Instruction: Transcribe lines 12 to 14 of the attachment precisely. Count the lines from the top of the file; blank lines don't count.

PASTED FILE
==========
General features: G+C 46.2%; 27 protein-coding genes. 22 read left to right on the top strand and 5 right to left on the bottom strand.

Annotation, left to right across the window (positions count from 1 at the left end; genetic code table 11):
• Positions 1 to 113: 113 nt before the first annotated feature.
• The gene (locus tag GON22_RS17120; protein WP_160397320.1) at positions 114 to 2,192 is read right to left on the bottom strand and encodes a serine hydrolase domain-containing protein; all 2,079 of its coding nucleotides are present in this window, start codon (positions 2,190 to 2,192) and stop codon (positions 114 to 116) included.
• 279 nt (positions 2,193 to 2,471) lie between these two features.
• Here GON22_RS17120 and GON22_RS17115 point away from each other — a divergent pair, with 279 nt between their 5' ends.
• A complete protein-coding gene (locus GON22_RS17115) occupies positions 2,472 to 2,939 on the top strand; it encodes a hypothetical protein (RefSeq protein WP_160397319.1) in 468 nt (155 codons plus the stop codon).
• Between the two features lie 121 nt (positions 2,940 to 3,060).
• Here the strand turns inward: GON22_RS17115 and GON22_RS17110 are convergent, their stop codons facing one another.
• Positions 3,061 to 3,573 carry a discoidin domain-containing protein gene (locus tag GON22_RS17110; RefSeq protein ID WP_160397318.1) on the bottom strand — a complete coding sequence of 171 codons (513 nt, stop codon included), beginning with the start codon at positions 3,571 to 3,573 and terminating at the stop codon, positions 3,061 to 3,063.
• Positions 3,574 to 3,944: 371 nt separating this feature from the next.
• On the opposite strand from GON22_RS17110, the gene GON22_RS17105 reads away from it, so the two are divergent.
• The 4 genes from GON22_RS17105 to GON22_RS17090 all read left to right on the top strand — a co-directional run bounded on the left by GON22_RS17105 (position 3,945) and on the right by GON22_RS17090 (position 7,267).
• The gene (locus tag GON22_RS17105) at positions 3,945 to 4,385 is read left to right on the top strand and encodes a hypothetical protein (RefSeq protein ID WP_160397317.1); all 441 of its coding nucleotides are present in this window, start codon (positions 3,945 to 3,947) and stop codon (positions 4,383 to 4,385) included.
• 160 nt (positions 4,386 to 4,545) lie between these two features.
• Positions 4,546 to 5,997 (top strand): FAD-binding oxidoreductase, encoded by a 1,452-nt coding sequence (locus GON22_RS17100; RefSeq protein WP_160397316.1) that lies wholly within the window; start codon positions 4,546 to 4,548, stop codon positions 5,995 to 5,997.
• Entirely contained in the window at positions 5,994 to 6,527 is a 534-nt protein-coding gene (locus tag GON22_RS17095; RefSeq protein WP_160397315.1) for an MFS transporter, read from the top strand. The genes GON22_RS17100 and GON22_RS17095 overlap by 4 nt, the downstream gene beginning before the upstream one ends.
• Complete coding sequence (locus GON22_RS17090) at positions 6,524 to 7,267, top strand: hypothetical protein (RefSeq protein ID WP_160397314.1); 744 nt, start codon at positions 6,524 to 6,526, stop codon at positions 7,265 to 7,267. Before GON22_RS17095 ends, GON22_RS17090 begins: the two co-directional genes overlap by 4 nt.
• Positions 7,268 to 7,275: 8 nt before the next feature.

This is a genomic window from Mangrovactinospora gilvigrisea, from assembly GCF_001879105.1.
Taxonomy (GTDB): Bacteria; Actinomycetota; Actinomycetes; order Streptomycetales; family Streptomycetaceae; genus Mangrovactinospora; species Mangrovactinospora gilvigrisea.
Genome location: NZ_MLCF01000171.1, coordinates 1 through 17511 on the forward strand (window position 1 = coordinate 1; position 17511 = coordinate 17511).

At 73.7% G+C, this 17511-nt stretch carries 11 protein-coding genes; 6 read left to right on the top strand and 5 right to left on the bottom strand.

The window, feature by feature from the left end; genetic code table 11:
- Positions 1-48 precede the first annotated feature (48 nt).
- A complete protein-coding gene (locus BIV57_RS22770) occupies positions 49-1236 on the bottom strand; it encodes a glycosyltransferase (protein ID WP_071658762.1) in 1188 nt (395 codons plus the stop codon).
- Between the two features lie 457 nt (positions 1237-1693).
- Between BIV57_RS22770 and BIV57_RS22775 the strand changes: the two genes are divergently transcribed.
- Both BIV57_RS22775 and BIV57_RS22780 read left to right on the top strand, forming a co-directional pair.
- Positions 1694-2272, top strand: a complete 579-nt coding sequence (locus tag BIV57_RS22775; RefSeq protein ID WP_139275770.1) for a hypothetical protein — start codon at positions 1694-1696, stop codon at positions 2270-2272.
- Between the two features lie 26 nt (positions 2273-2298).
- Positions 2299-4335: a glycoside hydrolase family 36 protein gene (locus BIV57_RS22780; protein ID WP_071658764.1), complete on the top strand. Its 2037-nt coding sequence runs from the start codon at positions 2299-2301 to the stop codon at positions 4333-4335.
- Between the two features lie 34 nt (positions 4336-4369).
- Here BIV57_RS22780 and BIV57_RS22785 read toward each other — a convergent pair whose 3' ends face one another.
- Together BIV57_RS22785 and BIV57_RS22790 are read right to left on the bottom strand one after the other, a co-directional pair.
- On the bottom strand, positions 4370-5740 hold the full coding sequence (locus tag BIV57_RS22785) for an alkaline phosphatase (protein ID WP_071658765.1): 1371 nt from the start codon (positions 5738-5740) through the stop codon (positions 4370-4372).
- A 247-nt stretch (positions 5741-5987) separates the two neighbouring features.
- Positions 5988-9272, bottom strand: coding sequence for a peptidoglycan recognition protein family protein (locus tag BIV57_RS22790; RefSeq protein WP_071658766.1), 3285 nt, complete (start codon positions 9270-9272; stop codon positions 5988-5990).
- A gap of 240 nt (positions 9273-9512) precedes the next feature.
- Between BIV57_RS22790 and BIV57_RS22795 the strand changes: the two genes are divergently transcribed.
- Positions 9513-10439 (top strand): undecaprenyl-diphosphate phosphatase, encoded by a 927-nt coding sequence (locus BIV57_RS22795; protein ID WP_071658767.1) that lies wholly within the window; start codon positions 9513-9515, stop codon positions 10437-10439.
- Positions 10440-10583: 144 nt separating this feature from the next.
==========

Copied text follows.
• On the opposite strand from GON22_RS17110, the gene GON22_RS17105 reads away from it, so the two are divergent.
• The 4 genes from GON22_RS17105 to GON22_RS17090 all read left to right on the top strand — a co-directional run bounded on the left by GON22_RS17105 (position 3,945) and on the right by GON22_RS17090 (position 7,267).
• The gene (locus tag GON22_RS17105) at positions 3,945 to 4,385 is read left to right on the top strand and encodes a hypothetical protein (RefSeq protein ID WP_160397317.1); all 441 of its coding nucleotides are present in this window, start codon (positions 3,945 to 3,947) and stop codon (positions 4,383 to 4,385) included.